Coolidge, finding much to admire about his predecessors, was not above the firm criticism or even the refrain of praise. Yet, when he identified closely with a frailty, he exemplified a remarkable measure of charity and understanding. Such was the case with President Jackson’s temper. Known for his outward calm, Coolidge could give vent to a fiery wrath of his own at times. Whereas some Presidents would look with hypocritical disdain, even withering contempt, for some of those who came before them, Coolidge practiced a humble forbearance, especially when it came to judging history. Being keenly aware of his own flaws, how could he harshly condemn others with all the benefits of hindsight while he shared in that lack of perfection too? He was no partisan hack either, taking cheap shots for their own sake, as his reflections on the Democrat Jackson make plain. In Coolidge, there was no double standard. For Calvin, treating others as we would be treated was not a trite phrase, it was his life. It is not the suppression of passionate conviction, it is sharing (regardless of party) a common fidelity to the supremacy of law and love for our exceptional foundations. It was simply what Americans, imbibing deeply the spirit of the pioneers, do.

As Coolidge surveyed the legacy of President Jackson, he revealed how profound an impact his predecessor had upon him, the Office and the Nation. “He was regarded as a President of the people, and in seeking to remove their burdens and improve their condition he favored economy and payment of the public debt. When this should be done, he favored dividing the surplus revenues among the States. He also criticized the United States Bank,” taking on (like Coolidge many years later) controversial issues which could easily have been deferred to others in the future.

Coolidge reminded his audience that Jackson, while not always consistent, held courageously to both the preservation of the Union and the obligations of the Executive. In the midst of Jackson’s historic battle with Calhoun over nullification in April 1833, he affirmed,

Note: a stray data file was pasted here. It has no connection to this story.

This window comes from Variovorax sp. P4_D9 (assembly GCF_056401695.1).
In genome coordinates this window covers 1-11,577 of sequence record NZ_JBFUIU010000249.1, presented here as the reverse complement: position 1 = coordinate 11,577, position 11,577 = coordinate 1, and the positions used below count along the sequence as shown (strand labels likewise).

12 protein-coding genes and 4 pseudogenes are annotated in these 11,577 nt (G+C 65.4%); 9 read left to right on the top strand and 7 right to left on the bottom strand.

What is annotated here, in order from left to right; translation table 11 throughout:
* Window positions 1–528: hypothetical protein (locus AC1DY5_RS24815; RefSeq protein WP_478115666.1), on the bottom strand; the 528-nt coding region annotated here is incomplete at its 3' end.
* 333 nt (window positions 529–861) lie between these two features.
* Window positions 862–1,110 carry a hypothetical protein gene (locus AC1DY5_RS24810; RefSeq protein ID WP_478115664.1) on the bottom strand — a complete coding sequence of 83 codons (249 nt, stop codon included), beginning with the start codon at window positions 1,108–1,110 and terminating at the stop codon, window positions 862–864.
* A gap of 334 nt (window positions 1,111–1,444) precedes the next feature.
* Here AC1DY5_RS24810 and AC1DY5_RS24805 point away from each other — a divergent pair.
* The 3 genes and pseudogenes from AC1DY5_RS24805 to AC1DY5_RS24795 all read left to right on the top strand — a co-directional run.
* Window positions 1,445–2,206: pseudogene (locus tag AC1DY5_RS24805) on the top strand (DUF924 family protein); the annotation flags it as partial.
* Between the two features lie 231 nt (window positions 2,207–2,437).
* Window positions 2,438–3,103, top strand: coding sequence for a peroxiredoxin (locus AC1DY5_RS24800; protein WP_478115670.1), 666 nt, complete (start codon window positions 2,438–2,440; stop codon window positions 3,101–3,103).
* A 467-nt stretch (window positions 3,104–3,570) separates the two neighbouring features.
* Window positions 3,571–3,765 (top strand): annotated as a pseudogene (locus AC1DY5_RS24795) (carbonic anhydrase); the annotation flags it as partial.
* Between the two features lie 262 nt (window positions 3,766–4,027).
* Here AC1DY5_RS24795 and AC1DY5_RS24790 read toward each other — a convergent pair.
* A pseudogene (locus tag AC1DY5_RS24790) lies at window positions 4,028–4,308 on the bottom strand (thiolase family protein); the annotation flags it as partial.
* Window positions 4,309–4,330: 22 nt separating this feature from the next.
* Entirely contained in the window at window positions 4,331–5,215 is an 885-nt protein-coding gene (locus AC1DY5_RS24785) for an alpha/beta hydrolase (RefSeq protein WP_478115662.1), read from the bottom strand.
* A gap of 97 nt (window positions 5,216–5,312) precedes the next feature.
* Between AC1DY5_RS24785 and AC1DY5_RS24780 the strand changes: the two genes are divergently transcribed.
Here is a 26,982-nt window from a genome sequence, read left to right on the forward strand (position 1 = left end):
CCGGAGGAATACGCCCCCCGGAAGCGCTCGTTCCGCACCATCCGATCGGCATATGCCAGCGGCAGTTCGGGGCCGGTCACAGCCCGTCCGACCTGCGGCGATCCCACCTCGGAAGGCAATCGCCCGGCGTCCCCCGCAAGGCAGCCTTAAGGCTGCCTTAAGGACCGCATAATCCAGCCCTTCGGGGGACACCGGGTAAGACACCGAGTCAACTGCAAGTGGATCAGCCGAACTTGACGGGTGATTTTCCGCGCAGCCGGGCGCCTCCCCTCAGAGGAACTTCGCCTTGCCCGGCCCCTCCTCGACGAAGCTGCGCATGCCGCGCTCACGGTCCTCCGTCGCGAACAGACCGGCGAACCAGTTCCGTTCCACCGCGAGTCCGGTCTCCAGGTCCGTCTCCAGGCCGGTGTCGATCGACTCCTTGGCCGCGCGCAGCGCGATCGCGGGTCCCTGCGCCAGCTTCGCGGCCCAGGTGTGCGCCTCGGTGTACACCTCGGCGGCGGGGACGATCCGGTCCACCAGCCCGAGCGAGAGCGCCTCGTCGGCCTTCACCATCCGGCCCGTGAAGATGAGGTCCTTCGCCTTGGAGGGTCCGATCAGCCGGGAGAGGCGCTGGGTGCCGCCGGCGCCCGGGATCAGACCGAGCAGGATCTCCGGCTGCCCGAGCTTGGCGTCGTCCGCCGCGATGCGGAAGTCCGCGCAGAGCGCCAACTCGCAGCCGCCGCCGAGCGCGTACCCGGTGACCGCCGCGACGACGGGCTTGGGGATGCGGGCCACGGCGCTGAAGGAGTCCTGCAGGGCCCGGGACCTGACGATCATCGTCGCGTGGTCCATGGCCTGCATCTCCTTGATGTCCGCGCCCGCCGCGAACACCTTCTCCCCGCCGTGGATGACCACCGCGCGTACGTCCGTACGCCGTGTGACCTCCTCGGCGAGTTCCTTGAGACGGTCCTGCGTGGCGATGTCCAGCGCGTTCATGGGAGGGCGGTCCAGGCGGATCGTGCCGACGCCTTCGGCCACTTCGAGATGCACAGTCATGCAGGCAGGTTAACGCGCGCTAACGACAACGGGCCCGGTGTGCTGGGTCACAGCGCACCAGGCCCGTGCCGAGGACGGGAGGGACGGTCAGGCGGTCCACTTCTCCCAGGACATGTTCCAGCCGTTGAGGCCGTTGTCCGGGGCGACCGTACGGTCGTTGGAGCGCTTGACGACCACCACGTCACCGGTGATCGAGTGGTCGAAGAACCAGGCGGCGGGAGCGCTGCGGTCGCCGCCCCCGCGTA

” ‘Our Federal Union – it must be preserved.’ “

“Without reference to his former views on the tariff or States rights, when this ordinance was passed, President Jackson declared, ‘The duty of the Executive is a plain one. The laws will be executed and the Union preserved by all the constitutional and legal means he is invested with.’ He soon followed this with a proclamation denying the right of secession, refuting the power of a State to set aside an act of Congress, and asserting the supremacy of the Federal Constitution. This proclamation has been regarded as one of the best state papers of any American President…A service of this nature, rather at variance with some of the positions he had formerly taken and some of the policies strongly supported in his own party, could only have been performed by a great man.”

Tennessee Gentleman, portrait of Jackson from 1831. Part of the collection at The Hermitage, Nashville.

Tennessee Gentleman, portrait of Jackson from 1831. Part of the collection at The Hermitage, Nashville.

“His fight on the bank was not yet ended. His next move was an attempt to withdraw the public deposits…Of course, a violent change of this nature affecting the financial policies of the Nation, was bound to have an economic effect throughout the country. Government funds in local banks were used for speculation, which, as usual, brought the reaction of depression.” It is especially noteworthy that President Coolidge includes this concise illustration from history about speculation at a time coinciding with feckless investment in quick money on the market throughout 1928, the year of this speech. It was another occasion where President Coolidge gave sober warning to any who would heed. In this, and many other ways, his attempts to carefully “tap the brakes” (so as not to discourage sound growth) met with little notice at the time. “Opinions have differed,” just as they would over the causes and cures of the recession turned Great Depression of the 1930s, “but no one doubts the great courage of President Jackson in opposing it or the public approbation he received in support of his policy.” Jackson, contrary to Arthur Schlesinger’s wishful claim, was hardly the precursor of FDR, who spent while Jackson paid off the Nation’s entire debt and assumed greater supervision of individual freedoms while Jackson kept faith in the people to govern themselves.